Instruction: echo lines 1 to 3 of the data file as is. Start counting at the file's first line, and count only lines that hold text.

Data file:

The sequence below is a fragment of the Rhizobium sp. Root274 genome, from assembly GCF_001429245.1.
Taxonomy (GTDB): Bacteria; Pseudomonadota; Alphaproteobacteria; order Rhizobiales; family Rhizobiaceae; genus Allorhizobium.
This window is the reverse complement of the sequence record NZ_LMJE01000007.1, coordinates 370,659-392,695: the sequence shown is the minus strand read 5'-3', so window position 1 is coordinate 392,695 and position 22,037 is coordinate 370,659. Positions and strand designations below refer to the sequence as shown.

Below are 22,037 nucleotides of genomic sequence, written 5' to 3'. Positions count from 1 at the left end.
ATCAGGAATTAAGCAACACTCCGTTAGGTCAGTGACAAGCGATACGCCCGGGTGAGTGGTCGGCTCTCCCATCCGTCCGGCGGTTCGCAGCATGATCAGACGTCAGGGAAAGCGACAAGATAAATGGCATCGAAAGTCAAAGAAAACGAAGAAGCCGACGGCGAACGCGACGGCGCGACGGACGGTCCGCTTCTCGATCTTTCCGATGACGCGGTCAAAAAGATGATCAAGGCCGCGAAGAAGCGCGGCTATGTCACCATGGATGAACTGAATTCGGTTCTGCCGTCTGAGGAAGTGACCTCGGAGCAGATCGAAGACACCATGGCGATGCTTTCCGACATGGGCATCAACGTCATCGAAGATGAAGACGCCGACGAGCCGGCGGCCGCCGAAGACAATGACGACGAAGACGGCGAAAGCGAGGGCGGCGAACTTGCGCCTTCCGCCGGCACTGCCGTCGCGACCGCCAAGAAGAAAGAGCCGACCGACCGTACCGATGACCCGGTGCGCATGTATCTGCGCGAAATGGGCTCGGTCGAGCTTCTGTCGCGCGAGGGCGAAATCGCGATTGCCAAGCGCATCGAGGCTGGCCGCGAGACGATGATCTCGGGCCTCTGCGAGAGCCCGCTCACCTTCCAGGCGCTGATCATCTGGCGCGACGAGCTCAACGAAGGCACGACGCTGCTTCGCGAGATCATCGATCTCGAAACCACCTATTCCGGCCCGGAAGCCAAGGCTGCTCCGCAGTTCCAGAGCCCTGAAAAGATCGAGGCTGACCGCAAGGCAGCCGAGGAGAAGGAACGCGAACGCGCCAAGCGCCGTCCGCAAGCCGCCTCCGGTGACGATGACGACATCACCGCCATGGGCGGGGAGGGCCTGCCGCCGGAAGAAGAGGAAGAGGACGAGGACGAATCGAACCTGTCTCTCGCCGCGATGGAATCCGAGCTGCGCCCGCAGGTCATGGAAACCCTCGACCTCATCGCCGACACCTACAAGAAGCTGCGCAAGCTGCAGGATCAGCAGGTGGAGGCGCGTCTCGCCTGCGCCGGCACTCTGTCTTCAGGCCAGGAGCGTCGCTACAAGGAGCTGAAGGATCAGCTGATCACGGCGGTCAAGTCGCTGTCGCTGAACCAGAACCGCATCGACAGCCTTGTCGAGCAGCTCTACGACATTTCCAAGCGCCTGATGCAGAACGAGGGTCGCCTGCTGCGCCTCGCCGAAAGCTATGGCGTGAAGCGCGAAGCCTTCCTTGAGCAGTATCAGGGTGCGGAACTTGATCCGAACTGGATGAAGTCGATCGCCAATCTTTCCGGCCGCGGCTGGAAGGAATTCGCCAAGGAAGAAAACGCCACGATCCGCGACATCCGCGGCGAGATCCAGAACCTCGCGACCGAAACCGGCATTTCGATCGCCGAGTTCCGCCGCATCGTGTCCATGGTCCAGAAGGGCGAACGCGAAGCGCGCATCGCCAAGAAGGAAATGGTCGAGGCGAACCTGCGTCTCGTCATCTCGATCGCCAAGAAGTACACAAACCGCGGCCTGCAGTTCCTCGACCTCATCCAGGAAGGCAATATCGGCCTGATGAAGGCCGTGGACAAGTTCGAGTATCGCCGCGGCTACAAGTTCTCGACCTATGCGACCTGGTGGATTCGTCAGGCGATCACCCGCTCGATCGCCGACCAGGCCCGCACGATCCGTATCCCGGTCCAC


The sequence below is a fragment of the Rhizobium sp. Root274 genome, from assembly GCF_001429245.1.
Taxonomy (GTDB): Bacteria; Pseudomonadota; Alphaproteobacteria; order Rhizobiales; family Rhizobiaceae; genus Allorhizobium.
This window is the reverse complement of the sequence record NZ_LMJE01000007.1, coordinates 370,659-392,695: the sequence shown is the minus strand read 5'-3', so window position 1 is coordinate 392,695 and position 22,037 is coordinate 370,659. Positions and strand designations below refer to the sequence as shown.